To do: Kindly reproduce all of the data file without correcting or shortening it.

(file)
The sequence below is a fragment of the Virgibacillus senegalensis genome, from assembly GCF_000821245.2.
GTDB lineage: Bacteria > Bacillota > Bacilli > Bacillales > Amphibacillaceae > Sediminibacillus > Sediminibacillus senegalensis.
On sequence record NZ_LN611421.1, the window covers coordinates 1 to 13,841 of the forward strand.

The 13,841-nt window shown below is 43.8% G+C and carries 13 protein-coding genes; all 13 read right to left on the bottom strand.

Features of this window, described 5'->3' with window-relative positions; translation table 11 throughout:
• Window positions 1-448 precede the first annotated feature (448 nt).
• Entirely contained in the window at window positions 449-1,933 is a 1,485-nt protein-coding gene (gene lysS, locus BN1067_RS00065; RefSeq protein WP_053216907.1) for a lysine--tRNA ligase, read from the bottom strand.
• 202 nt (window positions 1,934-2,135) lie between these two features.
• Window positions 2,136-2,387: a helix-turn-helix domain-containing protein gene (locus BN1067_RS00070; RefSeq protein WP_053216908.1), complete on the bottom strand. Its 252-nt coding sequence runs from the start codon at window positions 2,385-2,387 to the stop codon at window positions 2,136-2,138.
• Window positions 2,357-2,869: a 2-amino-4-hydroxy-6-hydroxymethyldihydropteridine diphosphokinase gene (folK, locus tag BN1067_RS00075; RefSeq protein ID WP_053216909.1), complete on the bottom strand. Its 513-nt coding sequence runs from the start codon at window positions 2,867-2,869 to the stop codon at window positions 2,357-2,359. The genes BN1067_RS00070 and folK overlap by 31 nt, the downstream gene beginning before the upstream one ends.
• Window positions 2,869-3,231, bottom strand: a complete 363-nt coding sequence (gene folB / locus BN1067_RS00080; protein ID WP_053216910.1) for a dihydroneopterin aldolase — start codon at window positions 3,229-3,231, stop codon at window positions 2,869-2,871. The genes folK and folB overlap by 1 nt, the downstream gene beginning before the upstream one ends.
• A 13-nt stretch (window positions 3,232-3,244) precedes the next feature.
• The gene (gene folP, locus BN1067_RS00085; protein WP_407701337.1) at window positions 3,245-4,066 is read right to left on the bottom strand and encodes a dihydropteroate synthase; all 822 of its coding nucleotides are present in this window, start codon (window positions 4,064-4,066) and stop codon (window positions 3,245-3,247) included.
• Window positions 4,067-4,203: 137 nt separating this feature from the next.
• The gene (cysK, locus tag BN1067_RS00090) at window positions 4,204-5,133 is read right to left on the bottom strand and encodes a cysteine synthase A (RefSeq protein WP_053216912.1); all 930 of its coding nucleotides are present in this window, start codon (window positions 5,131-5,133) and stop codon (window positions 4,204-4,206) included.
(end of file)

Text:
The sequence below is a fragment of the Virgibacillus senegalensis genome, from assembly GCF_000821245.2.
GTDB lineage: Bacteria > Bacillota > Bacilli > Bacillales > Amphibacillaceae > Sediminibacillus > Sediminibacillus senegalensis.
On sequence record NZ_LN611421.1, the window covers coordinates 1 to 13,841 of the forward strand.

The 13,841-nt window shown below is 43.8% G+C and carries 13 protein-coding genes; all 13 read right to left on the bottom strand.

Features of this window, described 5'->3' with window-relative positions; translation table 11 throughout:
• Window positions 1-448 precede the first annotated feature (448 nt).
• Entirely contained in the window at window positions 449-1,933 is a 1,485-nt protein-coding gene (gene lysS, locus BN1067_RS00065; RefSeq protein WP_053216907.1) for a lysine--tRNA ligase, read from the bottom strand.
• 202 nt (window positions 1,934-2,135) lie between these two features.
• Window positions 2,136-2,387: a helix-turn-helix domain-containing protein gene (locus BN1067_RS00070; RefSeq protein WP_053216908.1), complete on the bottom strand. Its 252-nt coding sequence runs from the start codon at window positions 2,385-2,387 to the stop codon at window positions 2,136-2,138.
• Window positions 2,357-2,869: a 2-amino-4-hydroxy-6-hydroxymethyldihydropteridine diphosphokinase gene (folK, locus tag BN1067_RS00075; RefSeq protein ID WP_053216909.1), complete on the bottom strand. Its 513-nt coding sequence runs from the start codon at window positions 2,867-2,869 to the stop codon at window positions 2,357-2,359. The genes BN1067_RS00070 and folK overlap by 31 nt, the downstream gene beginning before the upstream one ends.
• Window positions 2,869-3,231, bottom strand: a complete 363-nt coding sequence (gene folB / locus BN1067_RS00080; protein ID WP_053216910.1) for a dihydroneopterin aldolase — start codon at window positions 3,229-3,231, stop codon at window positions 2,869-2,871. The genes folK and folB overlap by 1 nt, the downstream gene beginning before the upstream one ends.
• A 13-nt stretch (window positions 3,232-3,244) precedes the next feature.
• The gene (gene folP, locus BN1067_RS00085; protein WP_407701337.1) at window positions 3,245-4,066 is read right to left on the bottom strand and encodes a dihydropteroate synthase; all 822 of its coding nucleotides are present in this window, start codon (window positions 4,064-4,066) and stop codon (window positions 3,245-3,247) included.
• Window positions 4,067-4,203: 137 nt separating this feature from the next.
• The gene (cysK, locus tag BN1067_RS00090) at window positions 4,204-5,133 is read right to left on the bottom strand and encodes a cysteine synthase A (RefSeq protein WP_053216912.1); all 930 of its coding nucleotides are present in this window, start codon (window positions 5,131-5,133) and stop codon (window positions 4,204-4,206) included.